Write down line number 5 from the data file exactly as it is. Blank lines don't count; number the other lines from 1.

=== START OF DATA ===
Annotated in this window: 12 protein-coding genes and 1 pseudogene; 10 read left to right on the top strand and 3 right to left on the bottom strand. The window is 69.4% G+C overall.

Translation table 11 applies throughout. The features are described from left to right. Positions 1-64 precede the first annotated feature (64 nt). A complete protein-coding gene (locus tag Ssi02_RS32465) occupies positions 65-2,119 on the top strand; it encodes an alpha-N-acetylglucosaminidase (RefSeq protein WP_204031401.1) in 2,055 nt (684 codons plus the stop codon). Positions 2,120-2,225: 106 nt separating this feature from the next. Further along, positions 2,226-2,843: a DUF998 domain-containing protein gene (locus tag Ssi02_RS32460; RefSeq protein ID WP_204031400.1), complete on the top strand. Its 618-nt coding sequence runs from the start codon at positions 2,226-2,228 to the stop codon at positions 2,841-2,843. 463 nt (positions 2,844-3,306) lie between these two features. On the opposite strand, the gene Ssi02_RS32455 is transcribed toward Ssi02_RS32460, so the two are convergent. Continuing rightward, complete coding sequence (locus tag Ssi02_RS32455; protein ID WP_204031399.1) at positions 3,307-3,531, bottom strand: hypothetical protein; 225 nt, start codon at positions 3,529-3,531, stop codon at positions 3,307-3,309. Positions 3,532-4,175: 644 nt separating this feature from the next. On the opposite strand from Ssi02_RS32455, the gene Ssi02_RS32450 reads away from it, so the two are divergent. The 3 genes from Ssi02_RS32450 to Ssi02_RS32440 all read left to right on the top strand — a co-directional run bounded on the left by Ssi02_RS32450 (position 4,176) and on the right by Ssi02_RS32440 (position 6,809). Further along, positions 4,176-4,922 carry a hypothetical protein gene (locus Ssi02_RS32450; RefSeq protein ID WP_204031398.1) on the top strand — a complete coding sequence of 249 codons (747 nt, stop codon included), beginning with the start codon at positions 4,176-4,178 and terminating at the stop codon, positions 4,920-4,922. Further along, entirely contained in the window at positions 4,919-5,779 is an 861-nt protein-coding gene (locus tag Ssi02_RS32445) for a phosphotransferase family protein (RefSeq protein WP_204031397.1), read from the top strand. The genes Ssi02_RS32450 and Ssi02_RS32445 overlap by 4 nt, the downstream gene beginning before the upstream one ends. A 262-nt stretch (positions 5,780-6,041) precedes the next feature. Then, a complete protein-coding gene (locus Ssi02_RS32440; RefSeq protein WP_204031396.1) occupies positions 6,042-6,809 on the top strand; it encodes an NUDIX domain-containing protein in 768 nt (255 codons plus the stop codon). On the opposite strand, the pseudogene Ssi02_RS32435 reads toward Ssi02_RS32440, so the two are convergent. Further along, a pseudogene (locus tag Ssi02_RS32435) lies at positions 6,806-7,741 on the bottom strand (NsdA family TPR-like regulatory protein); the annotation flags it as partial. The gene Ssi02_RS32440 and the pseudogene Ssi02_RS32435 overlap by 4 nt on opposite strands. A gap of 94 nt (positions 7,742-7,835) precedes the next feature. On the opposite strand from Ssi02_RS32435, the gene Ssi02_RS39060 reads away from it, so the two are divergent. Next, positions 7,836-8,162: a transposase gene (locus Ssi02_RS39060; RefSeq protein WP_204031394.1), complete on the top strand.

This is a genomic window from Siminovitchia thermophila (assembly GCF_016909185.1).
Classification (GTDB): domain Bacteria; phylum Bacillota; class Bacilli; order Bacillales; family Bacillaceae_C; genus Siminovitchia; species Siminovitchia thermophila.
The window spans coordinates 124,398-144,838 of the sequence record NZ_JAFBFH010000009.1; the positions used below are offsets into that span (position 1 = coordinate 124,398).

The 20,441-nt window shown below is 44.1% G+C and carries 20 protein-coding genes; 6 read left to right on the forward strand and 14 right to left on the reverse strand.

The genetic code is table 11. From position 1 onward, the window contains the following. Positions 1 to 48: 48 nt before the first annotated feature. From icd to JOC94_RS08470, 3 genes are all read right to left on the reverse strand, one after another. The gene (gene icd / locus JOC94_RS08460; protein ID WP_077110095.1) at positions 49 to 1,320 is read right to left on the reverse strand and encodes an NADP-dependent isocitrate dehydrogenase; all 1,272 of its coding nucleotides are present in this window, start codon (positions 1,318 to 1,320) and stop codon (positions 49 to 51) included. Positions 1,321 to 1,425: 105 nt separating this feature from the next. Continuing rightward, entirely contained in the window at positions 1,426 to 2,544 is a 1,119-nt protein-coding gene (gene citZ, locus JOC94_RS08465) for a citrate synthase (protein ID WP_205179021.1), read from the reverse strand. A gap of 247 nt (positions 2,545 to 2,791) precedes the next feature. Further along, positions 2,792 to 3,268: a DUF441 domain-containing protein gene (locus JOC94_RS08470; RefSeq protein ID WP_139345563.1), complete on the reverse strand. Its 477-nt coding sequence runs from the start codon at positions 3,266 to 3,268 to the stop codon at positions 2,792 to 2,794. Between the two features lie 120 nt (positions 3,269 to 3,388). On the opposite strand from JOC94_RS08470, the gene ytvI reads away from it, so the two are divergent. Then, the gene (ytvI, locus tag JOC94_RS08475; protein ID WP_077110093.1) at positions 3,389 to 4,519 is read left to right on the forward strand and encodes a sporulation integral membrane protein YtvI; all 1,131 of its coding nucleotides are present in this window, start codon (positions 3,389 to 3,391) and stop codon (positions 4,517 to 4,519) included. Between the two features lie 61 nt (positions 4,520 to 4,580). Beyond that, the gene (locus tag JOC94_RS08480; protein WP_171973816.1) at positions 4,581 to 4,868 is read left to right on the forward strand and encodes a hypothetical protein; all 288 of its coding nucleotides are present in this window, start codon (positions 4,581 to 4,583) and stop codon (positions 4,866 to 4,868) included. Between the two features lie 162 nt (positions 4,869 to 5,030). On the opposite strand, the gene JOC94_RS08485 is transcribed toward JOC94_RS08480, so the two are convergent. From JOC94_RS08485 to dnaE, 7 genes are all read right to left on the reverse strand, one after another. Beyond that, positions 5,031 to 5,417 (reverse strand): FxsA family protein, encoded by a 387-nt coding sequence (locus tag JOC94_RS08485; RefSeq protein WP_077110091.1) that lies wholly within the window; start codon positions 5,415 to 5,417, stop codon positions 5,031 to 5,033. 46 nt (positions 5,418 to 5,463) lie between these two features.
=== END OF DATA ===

The window spans coordinates 124,398-144,838 of the sequence record NZ_JAFBFH010000009.1; the positions used below are offsets into that span (position 1 = coordinate 124,398).